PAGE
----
Working to change a 'black and white' horse world
Some of America's first cowboys, Kentucky Derby winners and horse trainers were Black. But if you look at horse communities today, the legacy of African American horsemanship appears to be almost nonexistent.
Matthew Doward is trying to change the image and perception of the modern equestrian.
For the past 16 years, his program -- A Horse's Friend -- has been providing kids access to their first horse experience.
The Batavia native says there's a lack of diversity in the upstate New York horse communities.
"It's a black and white world … the horse world," Doward says. "There aren't that many Black people that own horses here. I've only come across, like, maybe two."
An early passion
Doward first came to love horses as a child visiting the race tracks with his friends, but his family didn't have the money to support his passion.
As an adult living in Atlanta, Doward got reacquainted with horses after befriending a group of Black cowboys.
"The guys that I met and hung out with down there were from the heart of Atlanta," Doward says. "But then they owned horses. They would go out to this ranch on the weekend and literally spend the day, if not two days, just hanging out with their horses and riding together."
That experience gave him the idea to start a program for kids living in Rochester.
In 2004, Doward started A Horse's Friend with just a few horses, his 7-year-old son and a few of his friends. Although riding may be the main focus, the program teaches everything from feeding horses to cleaning the stalls. New riders are paired with more skilled ones, and they each care for their horse.
Doward's good intentions to train "good horse kids" haven't made the program immune to racial prejudices.
"We've never really gotten the derogatory stuff, but you do know when people are sort of looking down at you," says Doward.
A Horse's Friend now has nearly two dozen horses that serve hundreds of riders all year long in summer day camp, weekend programs, and trail rides in Rush. The program attracts kids from all over Monroe County. Still, Doward focuses on bringing in kids who live in urban areas.
A haven for many
The program has become an outlet for 12-year-old city resident Toni Ayala. Doward has become like a father figure to her over the years, and she spends all the time she can helping at the stables.
"I've been coming here every day, so even if it's just to come here and feed, I can still come here and feed and do stalls," Toni says.
Toni lives with her siblings and mother, Tina Ayala, who says she prefers her children to spend as much time away from their inner-city neighborhood, where they encounter violence and bullies.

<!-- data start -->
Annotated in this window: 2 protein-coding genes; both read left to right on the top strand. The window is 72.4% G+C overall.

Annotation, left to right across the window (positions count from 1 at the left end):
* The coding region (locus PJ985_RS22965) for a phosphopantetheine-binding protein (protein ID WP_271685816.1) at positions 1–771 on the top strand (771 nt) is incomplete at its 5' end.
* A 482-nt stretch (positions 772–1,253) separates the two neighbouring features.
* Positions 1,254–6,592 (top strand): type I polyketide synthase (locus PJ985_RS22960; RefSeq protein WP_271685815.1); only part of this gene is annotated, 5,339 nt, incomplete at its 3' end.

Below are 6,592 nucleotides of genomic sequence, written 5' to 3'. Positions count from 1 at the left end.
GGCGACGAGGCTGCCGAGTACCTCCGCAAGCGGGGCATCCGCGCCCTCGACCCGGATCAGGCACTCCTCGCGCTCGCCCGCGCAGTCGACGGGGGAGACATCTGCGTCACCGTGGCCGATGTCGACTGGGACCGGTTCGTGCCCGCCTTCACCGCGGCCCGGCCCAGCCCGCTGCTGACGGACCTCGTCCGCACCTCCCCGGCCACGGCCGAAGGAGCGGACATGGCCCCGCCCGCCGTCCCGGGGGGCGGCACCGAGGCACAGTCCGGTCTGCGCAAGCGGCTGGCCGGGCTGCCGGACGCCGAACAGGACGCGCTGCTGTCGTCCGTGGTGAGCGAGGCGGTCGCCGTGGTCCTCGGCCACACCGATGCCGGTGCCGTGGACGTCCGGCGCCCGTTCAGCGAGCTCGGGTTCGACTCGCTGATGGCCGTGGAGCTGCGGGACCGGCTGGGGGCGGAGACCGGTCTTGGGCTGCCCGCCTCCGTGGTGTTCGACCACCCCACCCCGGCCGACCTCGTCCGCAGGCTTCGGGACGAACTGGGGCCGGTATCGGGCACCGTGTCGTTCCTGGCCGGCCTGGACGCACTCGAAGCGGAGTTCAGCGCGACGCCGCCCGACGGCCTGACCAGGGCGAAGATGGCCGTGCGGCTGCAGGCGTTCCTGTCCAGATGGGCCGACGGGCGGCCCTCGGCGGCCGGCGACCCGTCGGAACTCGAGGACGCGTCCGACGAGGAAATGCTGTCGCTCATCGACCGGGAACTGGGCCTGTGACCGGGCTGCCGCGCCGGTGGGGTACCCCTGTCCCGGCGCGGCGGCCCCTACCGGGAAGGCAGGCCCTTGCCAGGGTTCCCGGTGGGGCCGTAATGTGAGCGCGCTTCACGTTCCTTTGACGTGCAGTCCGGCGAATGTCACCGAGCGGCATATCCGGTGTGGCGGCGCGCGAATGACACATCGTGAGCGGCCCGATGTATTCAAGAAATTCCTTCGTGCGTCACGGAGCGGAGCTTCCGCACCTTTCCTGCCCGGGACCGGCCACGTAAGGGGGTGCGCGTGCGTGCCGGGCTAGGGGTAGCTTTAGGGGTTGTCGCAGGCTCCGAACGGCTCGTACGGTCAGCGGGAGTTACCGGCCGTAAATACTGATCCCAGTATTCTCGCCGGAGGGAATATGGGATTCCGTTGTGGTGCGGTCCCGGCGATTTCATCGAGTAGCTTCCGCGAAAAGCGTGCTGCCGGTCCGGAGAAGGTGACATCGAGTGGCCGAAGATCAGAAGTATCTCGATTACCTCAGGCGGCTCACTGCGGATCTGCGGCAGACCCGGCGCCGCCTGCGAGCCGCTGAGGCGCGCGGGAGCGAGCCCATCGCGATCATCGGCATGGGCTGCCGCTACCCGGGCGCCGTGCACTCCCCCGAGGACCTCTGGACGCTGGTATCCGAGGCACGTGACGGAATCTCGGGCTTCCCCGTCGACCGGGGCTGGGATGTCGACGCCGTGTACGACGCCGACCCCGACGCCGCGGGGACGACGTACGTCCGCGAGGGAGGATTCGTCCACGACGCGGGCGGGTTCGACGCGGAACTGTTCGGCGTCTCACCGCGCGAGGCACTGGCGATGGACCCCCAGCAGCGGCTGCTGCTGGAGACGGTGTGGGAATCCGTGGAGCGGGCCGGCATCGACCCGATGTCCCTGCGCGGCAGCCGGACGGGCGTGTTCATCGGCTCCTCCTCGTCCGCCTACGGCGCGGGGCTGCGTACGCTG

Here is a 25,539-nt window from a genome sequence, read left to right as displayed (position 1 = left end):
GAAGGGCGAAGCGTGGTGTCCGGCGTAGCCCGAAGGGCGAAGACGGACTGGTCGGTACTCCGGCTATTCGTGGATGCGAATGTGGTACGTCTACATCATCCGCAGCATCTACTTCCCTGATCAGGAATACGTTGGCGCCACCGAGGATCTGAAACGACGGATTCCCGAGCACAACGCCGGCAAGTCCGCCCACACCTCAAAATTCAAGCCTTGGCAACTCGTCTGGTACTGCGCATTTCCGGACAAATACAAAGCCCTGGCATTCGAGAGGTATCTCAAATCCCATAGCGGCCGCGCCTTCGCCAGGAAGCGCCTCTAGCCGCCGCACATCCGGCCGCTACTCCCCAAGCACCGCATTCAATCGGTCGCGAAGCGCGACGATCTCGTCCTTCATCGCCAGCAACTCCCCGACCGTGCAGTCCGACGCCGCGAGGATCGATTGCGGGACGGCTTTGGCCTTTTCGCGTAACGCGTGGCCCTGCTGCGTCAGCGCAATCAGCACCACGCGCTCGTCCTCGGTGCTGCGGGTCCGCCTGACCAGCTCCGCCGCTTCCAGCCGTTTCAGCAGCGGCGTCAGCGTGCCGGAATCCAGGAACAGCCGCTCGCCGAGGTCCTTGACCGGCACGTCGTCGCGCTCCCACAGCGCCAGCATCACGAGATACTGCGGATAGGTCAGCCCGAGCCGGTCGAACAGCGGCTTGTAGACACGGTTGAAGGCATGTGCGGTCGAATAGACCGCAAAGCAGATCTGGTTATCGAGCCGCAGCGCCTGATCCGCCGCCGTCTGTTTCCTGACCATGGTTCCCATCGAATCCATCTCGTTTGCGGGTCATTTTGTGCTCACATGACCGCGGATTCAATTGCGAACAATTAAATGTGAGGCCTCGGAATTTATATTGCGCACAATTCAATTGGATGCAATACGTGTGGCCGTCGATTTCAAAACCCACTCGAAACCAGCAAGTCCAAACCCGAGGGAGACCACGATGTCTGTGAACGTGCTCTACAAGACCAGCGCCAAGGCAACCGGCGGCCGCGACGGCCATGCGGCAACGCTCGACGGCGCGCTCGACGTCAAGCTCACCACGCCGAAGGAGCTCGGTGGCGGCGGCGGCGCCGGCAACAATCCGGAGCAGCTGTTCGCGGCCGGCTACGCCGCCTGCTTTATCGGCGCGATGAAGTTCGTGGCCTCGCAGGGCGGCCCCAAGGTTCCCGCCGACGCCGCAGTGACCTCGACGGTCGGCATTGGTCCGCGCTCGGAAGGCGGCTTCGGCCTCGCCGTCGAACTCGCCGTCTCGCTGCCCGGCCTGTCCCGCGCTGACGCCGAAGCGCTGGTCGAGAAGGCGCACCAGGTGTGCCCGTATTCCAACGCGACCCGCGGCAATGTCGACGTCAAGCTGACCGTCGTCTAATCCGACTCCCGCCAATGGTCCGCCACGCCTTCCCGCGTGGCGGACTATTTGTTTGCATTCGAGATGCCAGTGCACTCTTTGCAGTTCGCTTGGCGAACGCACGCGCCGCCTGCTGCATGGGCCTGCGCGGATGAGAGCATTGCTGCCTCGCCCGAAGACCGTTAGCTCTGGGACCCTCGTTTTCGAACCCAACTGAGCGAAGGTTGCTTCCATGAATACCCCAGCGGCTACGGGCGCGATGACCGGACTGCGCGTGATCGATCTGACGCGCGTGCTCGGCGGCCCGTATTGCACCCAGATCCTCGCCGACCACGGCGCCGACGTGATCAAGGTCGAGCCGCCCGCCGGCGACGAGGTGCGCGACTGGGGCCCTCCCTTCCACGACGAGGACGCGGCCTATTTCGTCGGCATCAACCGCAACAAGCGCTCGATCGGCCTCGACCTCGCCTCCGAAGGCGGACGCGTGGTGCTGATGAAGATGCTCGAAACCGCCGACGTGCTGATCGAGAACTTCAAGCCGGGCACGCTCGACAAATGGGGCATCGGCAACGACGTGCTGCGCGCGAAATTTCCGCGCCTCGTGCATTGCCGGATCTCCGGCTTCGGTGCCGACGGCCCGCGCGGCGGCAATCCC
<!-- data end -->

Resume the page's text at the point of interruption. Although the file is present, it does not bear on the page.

"My biggest thing is them wanting to be outside, wanting to go to the neighborhood park without gunshots, "says Ayala.
Toni is one of nearly 2,000 children who have been taught and mentored by Doward over the years. She now mentors new riders at A Horse's Friend.
Standing at barely 5 feet, Toni is a little girl on a big horse who commands authority from her peers and the gentle beasts she cares for. She can mount Whiskey, a 7-foot former racehorse, with ease. Doward says she has learned everything about the program.
"The kids that come to this program have no limitations," says Doward. "The only limitation that they have is their environment. They're in the streets; there's fast cars, loud music, gunshots, violence. They are physically able and capable of becoming the president if they wanted to."
Running the program while also keeping the costs affordable for families has its challenges. It costs thousands of dollars a month to board a horse, not including food and other expenses like veterinary bills. Doward says he has been able to sustain the program by cutting costs and finding creative ways to bring in money.
He wishes A Horse's friend received the same support that other therapeutic riding programs receive.
"There aren't that many urban horse programs that are out there," Doward says. "If tomorrow, if I stop doing our program, the kids that are in the city of Rochester or anywhere in Monroe County that are just financially strapped, they wouldn't have the opportunity to ride."
The program nearly closed two years ago, but Doward found a way to keep it going. And in February, Doward and his team looked forward to a fresh start after moving to its new facility. A few weeks later, though, the pandemic forced A Horse's Friend to close, along with all nonessential businesses.
Since reopening in June, Doward says the program has "bounced back," providing more programming and trail rides than ever. He hopes to eventually purchase the property and provide transportation to the many riders and volunteers who travel from the city of Rochester and across Monroe County.
Doward says his biggest goal is to continue changing perspectives and opening the minds of other people. He invites all parents to give his program a try.
"If you are looking to get your kid involved with a program that will teach them nurturing empathy, respect, responsibility, hard work, work ethic… this is it," says Doward.